Introduction to your inpatient hospital unit
The purpose of this tab is to introduce you to the hospital unit you may stay on as part of your recovery. We have included both general information about the standards of care found at all locations as well as site specific unit information to help you plan your surgical stay.
Your health-care team
A team of highly skilled health professionals work together 24/7 to develop your plan of care. Physician regularly see their patients when they make "rounds" of the hospital floor. During rounds a Mayo Clinic staff supervising physician (consultant) forms a multidisciplinary team to review your care with you and your family members. Rounds usually occur in the morning. In the evening, you will be visited again by your surgical team to address concerns and evaluate progress. The thoracic surgeon team is available 24 hours a day.
The nursing team coordinates care of the patient throughout hospitalization. Registered nurses (RN's) and patient care assistant (PCA's) staff the unit 24 hours a day under the supervision of the nurse manager. In collaboration with the supervising physician, the nursing team strives to provide comprehensive care throughout your stay.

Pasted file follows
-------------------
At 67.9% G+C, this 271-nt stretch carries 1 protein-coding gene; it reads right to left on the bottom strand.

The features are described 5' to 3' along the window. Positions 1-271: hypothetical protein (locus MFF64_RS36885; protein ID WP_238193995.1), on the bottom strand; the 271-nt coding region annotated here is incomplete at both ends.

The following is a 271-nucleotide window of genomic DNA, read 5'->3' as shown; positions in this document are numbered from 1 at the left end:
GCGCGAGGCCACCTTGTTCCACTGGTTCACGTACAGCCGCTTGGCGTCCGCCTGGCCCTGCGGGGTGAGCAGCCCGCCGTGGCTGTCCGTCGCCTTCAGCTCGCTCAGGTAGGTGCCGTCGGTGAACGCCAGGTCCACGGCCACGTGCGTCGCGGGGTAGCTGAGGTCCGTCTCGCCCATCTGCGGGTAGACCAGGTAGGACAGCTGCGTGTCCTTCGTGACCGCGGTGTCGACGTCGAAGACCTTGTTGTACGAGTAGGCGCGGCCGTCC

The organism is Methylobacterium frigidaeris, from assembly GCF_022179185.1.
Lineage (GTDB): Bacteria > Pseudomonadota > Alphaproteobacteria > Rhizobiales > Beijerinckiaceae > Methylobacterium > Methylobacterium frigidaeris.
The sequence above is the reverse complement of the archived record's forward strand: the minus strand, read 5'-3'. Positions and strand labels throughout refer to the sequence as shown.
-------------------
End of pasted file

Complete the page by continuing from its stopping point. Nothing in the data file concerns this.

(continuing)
The multidisciplinary team consists of members to provide the best individual care for your stay. The members of the team that can be personalized to your individual needs include surgical team physicians, nurses, respiratory therapists, the pain service, pharmacists, physician and occupation therapists, dietitians, social workers, discharge planners, health unit coordinator, chaplains etc. To assure good communication, these team members meet regularly to review your plan of care and coordinate services to meet your individual needs for your hospital stay and eventual discharge from the hospital .
We encourage you to freely discuss any concerns you have about your health and plan of care with the multidisciplinary team members. Mayo Clinic is committed to providing thorough examinations, comprehensive diagnosis and treatments and detailed answers to your questions about your care, medications, and preparation for discharge. Your health-care team will work in partnership with you to provide the best experience possible.
Health-care providers will help you to perform self-care activities while encouraging your independence. As you recuperate, your health-care team will perform some, but not all of your care, helping you to focus on those aspects of your care that you can still do. They will teach your family or friends ways to assist you and instruct you on new ways to care for yourself.
Communication and Confidentiality
In case it is necessary to reach a family member when they are not present at the hospital, please leave a current telephone number and address at the main desk.